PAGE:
Still wishing he could resume calling in UMC

Twenty-three years ago, I surrendered my ministerial credentials rather than lie to a church I felt called to and which was an integral part of my being. My EUB and then UM church had taught me that lying wasn’t normally an ethical or healthy experience, and I knew I couldn’t survive living a lie. So I left.

This past Sunday I finally had the incredible joy of going to Washington, D.C., and marrying the partner with whom I’ve cohabitated for the last 24 years. We’ve raised two incredible children (both married by the way—our influence was minimal!), and we were the first to babysit our first grandchild, which we do now on a very regular basis.

Life is incredibly good for us: Families have been accepting, and friends have been supportive. To be honest, we’ve been Ozzie and Ozzie; there’s just been no Harriet. We’re good people, good citizens, incredibly fortunate people. But, all these years later, there’s still a void in my life. I’ve moved on, but as a spouse who will never fully get over the loss of their significant other, and occasionally think of them with sometimes a smile, sometimes a tear, I still miss my church.

My relationship now meets “fidelity in marriage and celibacy in singleness” criteria, but my guess is I’m still not welcome back in the way I believe I am called to be. I could go to any other mainline Protestant denomination now and serve fully in the way God has called me to serve. I still can’t in my own United Methodist Church. I’ve not been an active church member because for me it has been too painful. I am writing because I don’t want you to forget about me and the many people like me. Just because we aren’t there doesn’t mean we’ve forgotten the church we love. Will your doors ever fully open to us? That is my prayer!

Gregory A. Wise

York, Pa.

Former member, Baltimore-Washington Conference

Leave a Reply

9 Comments on "Still wishing he could resume calling in UMC"

applications-education-miscellaneous.png
The United Methodist Reporter wants to encourage lively conversation about The United Methodist Church and our articles in the belief that Christian conversation (what Wesley would call conferencing) is a means of grace. While we support passionate debate, we cannot allow language that demeans or demonizes others, and we reserve the right to delete any comment we believe to be harmful or inappropriate. We encourage all to remember that we are all broken and in need of Christ's grace, and that we all see through the glass darkly until that time we when reach full perfection in love. May your speech here be tempered with love, and reflection of the fruits of love, joy, peace, patience, kindness, goodness, faithfulness, gentleness, and self-control. After all, "There is no law against things like this." (Galatians 5:22-23)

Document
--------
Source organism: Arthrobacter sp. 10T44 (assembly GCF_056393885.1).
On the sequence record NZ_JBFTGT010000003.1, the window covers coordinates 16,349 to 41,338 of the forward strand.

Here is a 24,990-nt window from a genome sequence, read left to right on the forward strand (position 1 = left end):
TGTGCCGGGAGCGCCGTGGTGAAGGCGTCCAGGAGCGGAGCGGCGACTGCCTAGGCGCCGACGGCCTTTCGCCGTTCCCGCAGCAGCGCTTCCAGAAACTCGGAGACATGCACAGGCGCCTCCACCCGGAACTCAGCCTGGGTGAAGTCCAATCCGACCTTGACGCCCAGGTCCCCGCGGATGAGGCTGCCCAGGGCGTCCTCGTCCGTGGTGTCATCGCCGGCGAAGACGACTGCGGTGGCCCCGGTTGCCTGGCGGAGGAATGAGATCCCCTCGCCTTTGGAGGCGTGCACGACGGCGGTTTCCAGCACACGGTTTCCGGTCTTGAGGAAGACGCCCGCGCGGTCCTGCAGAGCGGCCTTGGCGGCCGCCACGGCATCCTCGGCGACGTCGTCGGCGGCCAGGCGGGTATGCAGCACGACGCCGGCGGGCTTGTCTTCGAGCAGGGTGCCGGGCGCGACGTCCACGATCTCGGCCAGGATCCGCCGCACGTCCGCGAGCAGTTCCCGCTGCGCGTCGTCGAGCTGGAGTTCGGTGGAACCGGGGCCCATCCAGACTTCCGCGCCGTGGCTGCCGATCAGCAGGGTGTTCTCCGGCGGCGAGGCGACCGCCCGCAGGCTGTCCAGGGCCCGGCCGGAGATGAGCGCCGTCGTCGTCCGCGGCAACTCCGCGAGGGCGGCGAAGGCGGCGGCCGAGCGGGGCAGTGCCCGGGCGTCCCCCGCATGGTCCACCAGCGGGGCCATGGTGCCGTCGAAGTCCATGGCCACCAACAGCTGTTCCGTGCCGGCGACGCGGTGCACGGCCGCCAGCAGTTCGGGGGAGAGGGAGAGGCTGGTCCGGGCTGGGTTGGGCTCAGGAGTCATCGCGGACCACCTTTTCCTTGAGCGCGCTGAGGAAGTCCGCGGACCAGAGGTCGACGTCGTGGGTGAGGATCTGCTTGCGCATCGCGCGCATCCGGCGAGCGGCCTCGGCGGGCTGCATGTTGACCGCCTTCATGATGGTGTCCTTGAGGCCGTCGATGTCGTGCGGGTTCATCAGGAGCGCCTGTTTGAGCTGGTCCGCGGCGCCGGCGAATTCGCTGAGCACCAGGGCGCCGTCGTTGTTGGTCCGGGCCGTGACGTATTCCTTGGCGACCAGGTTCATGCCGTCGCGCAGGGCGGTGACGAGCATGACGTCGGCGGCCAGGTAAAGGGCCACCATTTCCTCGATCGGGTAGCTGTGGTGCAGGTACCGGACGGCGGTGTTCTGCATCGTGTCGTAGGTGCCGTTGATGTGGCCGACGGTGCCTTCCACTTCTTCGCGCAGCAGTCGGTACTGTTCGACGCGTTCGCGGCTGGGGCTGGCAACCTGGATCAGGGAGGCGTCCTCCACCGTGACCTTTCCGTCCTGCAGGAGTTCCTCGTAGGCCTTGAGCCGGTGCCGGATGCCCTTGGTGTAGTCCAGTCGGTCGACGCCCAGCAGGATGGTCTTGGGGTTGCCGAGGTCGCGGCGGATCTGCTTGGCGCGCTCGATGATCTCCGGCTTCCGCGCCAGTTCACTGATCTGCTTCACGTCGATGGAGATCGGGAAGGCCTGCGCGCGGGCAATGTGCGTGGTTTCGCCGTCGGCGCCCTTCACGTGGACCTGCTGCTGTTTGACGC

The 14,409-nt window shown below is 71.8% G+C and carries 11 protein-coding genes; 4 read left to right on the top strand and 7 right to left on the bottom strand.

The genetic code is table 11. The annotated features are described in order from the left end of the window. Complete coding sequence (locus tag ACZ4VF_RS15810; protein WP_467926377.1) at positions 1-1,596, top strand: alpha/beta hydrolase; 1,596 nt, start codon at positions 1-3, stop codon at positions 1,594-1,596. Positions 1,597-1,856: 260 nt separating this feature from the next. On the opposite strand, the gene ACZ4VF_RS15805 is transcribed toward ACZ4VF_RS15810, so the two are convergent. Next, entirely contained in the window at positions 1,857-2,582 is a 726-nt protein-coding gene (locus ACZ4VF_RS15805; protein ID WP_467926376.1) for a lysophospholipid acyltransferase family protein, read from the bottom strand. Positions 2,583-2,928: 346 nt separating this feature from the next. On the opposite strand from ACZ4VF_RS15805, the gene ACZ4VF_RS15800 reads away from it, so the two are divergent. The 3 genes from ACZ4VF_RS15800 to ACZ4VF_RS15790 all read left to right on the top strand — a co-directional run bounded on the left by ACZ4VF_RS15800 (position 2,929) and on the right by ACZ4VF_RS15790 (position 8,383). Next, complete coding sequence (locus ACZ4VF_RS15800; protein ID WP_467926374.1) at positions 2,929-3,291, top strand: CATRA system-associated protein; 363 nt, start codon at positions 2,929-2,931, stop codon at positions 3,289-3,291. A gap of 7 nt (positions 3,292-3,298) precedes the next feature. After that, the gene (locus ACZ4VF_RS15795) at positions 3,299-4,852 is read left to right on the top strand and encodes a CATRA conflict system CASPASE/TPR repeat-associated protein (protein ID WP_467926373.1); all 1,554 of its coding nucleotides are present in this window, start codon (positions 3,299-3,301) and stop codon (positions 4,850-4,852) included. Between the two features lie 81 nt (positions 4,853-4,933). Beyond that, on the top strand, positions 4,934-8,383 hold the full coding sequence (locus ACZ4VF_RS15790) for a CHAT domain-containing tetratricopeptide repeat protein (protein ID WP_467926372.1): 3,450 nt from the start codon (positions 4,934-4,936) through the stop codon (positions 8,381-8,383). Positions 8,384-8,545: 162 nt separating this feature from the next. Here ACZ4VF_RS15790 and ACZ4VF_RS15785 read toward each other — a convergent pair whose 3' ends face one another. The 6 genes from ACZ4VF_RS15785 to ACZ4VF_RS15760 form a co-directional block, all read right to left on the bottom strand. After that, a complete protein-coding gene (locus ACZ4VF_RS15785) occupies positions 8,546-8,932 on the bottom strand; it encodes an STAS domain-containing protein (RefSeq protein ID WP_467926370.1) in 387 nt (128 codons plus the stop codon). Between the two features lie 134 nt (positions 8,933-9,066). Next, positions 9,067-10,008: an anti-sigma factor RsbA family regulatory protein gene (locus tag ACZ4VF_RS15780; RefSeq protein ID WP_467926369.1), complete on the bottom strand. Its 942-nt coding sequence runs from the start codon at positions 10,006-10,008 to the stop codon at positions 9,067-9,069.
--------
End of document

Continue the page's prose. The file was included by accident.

Notify of
avatar
Sort by:   newest | oldest | most voted
lindarugg
Guest

God bless you, Gregory.

revsarah
Guest

Gregory,
Move to the West Coast. You will find annual conferences out there far more friendly and willing to help you return to pastoral ministry, with your partner. It will take some effort and expense, but if that is where your heart is, then 'Go West, young man, Go West!

gingerlouise
Guest

You and your lovely family are in my prayers Gregory. I'm praying I too may be able to pursue my call in this denomination as well.

gwennap pit
Guest
As we approach the 495th anniversary (October 31, 1517) of the 'start' of the Reformation by Martin Luther, I pray that once more the Spirit of reformation would sweep over the church. I am increasingly finding it difficult to reconcile the statements of condemnation of my homosexual brothers and sisters with the Gospel as proclaimed in the scriptures. If sexuality is a gift from God then who is the church to say that your gift as you understand it is "incompatible with Christian teaching?" "The distinguishing marks of a Methodist are not his opinions of any sort. His assenting to… Read more »
jnjaist
Guest
There seems to be some consensus that homosexual people do not choose to have the same-sex attractions and sexual feelings that they experience, but that doesn’t mean that living a homosexual life-style does not involve choices. Homosexual people have a choice as to whether or not to act on their same-sex attractions and sexual feelings. Bi-sexual people make a choice every time they choose to engage in homosexual sex rather than heterosexual sex. Heterosexual people who are married with children and then forsake their marriage and children for a homosexual relationship have made a choice to do so. The fluidity… Read more »
John
Guest

We all have choices to make and consequences to live with. Gregory chose love for another man over love for and service to God. It was honorable of him to choose his love preference, I suppose, but to believe he made the right choice will require that we throw the Bible into the garbage can and use culture and sexual preferences as our moral guide. The apparently idyllic near-term outcomes may not be an accurate predictor of the eternal outcome, though.

justme
Guest

As a life time UMC member I am very happy with the way everything work out in Tampa . And with the African vote I feel the doors to my church well be open to me for years and years the feature look better than ever. And the church I love has done the right thing Thank You Jesus for prayers answered.

dottie
Guest

Gregory,
We will not forget and are working to open doors. Thank you for your witness among us.
Dottie Escobedo-Frank

gwennap pit
Guest

Amen!

wpDiscuz
Google+
%d bloggers like this: